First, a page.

Rising tensions within the Italian ruling coalition has now resulted in the Lega’s leader, Matteo Salvini, calling for new elections. Consequently, the head of the upper house of the Italian parliament has re-summoned the house from recess today, for the Italian parliament to Schedule vote of no confidence on the Italian Prime Minister.
Vote of No Confidence
The vote of no confidence will be the first step towards a possible new Italian government, or fresh elections. According to the press, in yesterday’s meeting with the head of the upper house, parties were divided between those which wanted to hold the no confidence vote on August 14, (including la Lega) and those which wanted to postpone it until the latest possible date, 20 August (no confidence motions have to be discussed within 10 days).
Recent events suggest that it’s unlikely that the Italian government will survive the vote. Having called the vote, Lega will almost certainly vote against its own government, and market watchers see little reason why opposition parties might come to its rescue. So, in all likelihood, next week will mark the end of the Lega-Five Star Movement coalition government.
Elections or Technocratic Government?
It is currently difficult to determine whether Italy will end up having fresh elections or a technocratic government in place at least until the beginning of next year. Italian president Sergio Mattarella faces a difficult decision. On the one hand, he might be cautious on elections without a budget in place. On the other, the current parliament composition is at odds with the polls and impending elections could be unpopular with voters. For that reason, elections in October is a slightly more likely outcome, but it’s still a close call, especially if there will be further delays in the no confidence vote. Markets expect more clarity in the next few days, or coming weeks at the latest.
From a market perspective, a technocratic government might be preferred at least in the near term. Markets tend to dislike the uncertainty brought about by an election, and the related market volatility. Furthermore, traders might be wary of the risks associated with a far-right euro-sceptic party such as Lega gaining an absolute majority of seats. However, if elections are avoided now, a technocratic government might not last long in any case.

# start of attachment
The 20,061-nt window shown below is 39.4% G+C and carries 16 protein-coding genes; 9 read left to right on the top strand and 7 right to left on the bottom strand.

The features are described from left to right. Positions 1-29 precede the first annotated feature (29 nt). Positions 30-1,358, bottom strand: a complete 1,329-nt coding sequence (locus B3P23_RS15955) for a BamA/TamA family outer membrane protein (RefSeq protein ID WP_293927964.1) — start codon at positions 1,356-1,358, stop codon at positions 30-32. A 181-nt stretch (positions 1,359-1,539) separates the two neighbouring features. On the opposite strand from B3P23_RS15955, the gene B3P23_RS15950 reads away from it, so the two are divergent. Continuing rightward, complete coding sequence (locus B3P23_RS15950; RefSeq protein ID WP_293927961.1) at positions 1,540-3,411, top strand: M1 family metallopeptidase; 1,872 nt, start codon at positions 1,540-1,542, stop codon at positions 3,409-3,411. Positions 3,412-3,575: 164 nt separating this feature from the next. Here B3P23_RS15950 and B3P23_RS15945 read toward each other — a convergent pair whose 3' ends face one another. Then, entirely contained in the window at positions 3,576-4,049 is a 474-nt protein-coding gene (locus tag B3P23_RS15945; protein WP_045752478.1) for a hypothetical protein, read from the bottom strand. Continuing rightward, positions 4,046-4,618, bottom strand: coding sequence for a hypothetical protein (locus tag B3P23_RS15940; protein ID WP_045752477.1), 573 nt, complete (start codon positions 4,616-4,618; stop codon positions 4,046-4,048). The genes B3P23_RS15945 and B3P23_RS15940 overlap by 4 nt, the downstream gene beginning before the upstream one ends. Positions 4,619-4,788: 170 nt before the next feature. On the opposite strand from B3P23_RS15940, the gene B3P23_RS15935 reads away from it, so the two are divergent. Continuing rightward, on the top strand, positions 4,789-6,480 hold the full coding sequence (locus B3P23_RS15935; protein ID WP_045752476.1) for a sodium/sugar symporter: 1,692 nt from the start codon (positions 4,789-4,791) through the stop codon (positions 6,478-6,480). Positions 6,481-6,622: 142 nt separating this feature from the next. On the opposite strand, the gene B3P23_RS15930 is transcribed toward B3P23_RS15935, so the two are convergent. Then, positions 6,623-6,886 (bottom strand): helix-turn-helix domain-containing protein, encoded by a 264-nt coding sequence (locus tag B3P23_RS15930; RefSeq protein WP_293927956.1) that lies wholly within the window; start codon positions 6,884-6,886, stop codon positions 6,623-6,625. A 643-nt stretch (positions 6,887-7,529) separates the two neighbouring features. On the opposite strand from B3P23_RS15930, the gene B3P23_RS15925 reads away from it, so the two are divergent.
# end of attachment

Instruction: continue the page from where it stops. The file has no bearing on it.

Balance of Risks
The balance of risks for the EUR and Italian bonds appears tilted to the downside moving ahead. Over the weekend, former prime minister Matteo Renzi (of the Democratic Party) showed interest in forming a coalition with the Five Star to deliver the 2020 budget and avert a VAT tax hike. This option, which may provide some short-term respite to market concerns, has been staunchly opposed by the current Democratic leader (Nicola Zingaretti) and a large part of Democratic MPs. However, Renzi still has a number of followers in the parliament and may ultimately have enough seats to govern with Five Stars. It would remain to be seen whether Five Stars would accept the deal.
EURUSD continues to trade within the middle of the bearish channel which has framed price action over the year so far. Expectations of further ECB easing are keeping sentiment skewed to the downside for now. As such, a negative reaction to political developments in Italy could see a sharp movement back down to the 1.1026 base, with the bear channel low, just beneath. On the other hand, a positive market reaction to the outcome of today’s vote could see a spike higher into the 1.1288 region where we also have the bear channel top. However, given the negative outlook for EUR any rally is likely to be met with sellers at higher levels.
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